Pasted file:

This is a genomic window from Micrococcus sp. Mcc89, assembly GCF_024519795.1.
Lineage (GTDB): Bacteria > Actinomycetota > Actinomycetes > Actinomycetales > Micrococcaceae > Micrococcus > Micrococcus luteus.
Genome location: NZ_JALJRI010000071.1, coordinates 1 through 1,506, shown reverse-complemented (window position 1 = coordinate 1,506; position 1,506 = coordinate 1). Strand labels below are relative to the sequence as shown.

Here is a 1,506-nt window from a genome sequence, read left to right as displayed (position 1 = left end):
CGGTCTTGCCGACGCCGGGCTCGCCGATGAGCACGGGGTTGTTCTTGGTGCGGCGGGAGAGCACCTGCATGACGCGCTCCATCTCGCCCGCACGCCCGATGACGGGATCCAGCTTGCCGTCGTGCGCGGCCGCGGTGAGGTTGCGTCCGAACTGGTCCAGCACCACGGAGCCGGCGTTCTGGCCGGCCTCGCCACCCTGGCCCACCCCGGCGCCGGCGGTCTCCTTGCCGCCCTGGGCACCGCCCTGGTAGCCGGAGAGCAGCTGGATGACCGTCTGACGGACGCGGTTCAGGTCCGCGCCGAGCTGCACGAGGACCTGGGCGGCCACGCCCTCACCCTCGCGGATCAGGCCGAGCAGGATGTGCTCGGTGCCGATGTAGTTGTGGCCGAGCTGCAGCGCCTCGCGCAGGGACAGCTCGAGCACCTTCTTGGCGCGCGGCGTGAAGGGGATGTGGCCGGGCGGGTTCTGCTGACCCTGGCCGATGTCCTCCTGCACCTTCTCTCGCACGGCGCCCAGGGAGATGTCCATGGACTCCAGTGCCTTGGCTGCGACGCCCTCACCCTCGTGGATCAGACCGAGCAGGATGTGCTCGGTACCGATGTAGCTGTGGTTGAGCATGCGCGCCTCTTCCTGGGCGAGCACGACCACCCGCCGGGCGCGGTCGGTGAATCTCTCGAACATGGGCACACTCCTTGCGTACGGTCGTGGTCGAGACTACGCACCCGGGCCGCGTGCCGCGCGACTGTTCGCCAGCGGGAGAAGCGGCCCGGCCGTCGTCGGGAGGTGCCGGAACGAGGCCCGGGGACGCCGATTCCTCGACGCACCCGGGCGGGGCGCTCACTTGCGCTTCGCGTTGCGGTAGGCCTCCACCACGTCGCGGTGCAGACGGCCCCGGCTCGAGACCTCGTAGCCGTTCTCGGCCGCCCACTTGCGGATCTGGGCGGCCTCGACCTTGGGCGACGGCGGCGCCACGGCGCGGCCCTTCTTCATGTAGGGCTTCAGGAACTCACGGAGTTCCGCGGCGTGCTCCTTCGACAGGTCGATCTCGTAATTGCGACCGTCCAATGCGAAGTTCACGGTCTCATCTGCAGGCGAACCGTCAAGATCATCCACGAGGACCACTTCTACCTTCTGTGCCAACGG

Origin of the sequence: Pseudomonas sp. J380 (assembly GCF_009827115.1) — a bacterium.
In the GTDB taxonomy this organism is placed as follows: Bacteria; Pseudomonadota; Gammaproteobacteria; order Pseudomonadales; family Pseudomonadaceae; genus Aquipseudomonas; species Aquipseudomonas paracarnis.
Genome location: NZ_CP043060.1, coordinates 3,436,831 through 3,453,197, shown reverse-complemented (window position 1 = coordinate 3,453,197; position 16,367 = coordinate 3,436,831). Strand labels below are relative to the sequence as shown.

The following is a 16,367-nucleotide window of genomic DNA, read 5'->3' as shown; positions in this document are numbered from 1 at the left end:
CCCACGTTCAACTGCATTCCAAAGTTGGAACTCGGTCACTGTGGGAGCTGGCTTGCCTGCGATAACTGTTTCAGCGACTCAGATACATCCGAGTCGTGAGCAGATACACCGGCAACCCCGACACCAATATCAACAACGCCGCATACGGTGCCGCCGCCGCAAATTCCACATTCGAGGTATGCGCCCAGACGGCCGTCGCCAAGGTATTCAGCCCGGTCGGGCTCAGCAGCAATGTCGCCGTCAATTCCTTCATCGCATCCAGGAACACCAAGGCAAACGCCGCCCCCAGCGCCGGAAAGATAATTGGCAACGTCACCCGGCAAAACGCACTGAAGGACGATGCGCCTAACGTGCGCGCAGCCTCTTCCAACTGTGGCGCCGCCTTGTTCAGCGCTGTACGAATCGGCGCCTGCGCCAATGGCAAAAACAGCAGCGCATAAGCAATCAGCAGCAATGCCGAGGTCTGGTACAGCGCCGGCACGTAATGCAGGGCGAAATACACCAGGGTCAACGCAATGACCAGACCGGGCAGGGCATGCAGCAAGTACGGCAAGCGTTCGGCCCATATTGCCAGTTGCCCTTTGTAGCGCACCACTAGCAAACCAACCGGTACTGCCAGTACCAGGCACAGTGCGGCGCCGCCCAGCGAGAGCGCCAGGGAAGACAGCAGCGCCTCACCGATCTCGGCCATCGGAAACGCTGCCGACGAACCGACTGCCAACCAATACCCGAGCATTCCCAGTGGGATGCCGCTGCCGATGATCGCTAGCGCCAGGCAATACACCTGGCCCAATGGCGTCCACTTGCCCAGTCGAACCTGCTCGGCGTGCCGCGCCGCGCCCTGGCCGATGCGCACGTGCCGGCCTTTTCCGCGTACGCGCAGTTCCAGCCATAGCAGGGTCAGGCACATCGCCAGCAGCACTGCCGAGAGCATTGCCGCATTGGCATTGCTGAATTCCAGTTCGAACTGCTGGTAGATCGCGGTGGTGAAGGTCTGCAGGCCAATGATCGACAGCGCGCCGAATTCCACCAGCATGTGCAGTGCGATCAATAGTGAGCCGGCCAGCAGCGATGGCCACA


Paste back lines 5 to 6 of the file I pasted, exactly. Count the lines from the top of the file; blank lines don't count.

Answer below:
CGGTCTTGCCGACGCCGGGCTCGCCGATGAGCACGGGGTTGTTCTTGGTGCGGCGGGAGAGCACCTGCATGACGCGCTCCATCTCGCCCGCACGCCCGATGACGGGATCCAGCTTGCCGTCGTGCGCGGCCGCGGTGAGGTTGCGTCCGAACTGGTCCAGCACCACGGAGCCGGCGTTCTGGCCGGCCTCGCCACCCTGGCCCACCCCGGCGCCGGCGGTCTCCTTGCCGCCCTGGGCACCGCCCTGGTAGCCGGAGAGCAGCTGGATGACCGTCTGACGGACGCGGTTCAGGTCCGCGCCGAGCTGCACGAGGACCTGGGCGGCCACGCCCTCACCCTCGCGGATCAGGCCGAGCAGGATGTGCTCGGTGCCGATGTAGTTGTGGCCGAGCTGCAGCGCCTCGCGCAGGGACAGCTCGAGCACCTTCTTGGCGCGCGGCGTGAAGGGGATGTGGCCGGGCGGGTTCTGCTGACCCTGGCCGATGTCCTCCTGCACCTTCTCTCGCACGGCGCCCAGGGAGATGTCCATGGACTCCAGTGCCTTGGCTGCGACGCCCTCACCCTCGTGGATCAGACCGAGCAGGATGTGCTCGGTACCGATGTAGCTGTGGTTGAGCATGCGCGCCTCTTCCTGGGCGAGCACGACCACCCGCCGGGCGCGGTCGGTGAATCTCTCGAACATGGGCACACTCCTTGCGTACGGTCGTGGTCGAGACTACGCACCCGGGCCGCGTGCCGCGCGACTGTTCGCCAGCGGGAGAAGCGGCCCGGCCGTCGTCGGGAGGTGCCGGAACGAGGCCCGGGGACGCCGATTCCTCGACGCACCCGGGCGGGGCGCTCACTTGCGCTTCGCGTTGCGGTAGGCCTCCACCACGTCGCGGTGCAGACGGCCCCGGCTCGAGACCTCGTAGCCGTTCTCGGCCGCCCACTTGCGGATCTGGGCGGCCTCGACCTTGGGCGACGGCGGCGCCACGGCGCGGCCCTTCTTCATGTAGGGCTTCAGGAACTCACGGAGTTCCGCGGCGTGCTCCTTCGACAGGTCGATCTCGTAATTGCGACCGTCCAATGCGAAGTTCACGGTCTCATCTGCAGGCGAACCGTCAAGATCATCCACGAGGACCACTTCTACCTTCTGTGCCAACGG

Origin of the sequence: Pseudomonas sp. J380 (assembly GCF_009827115.1) — a bacterium.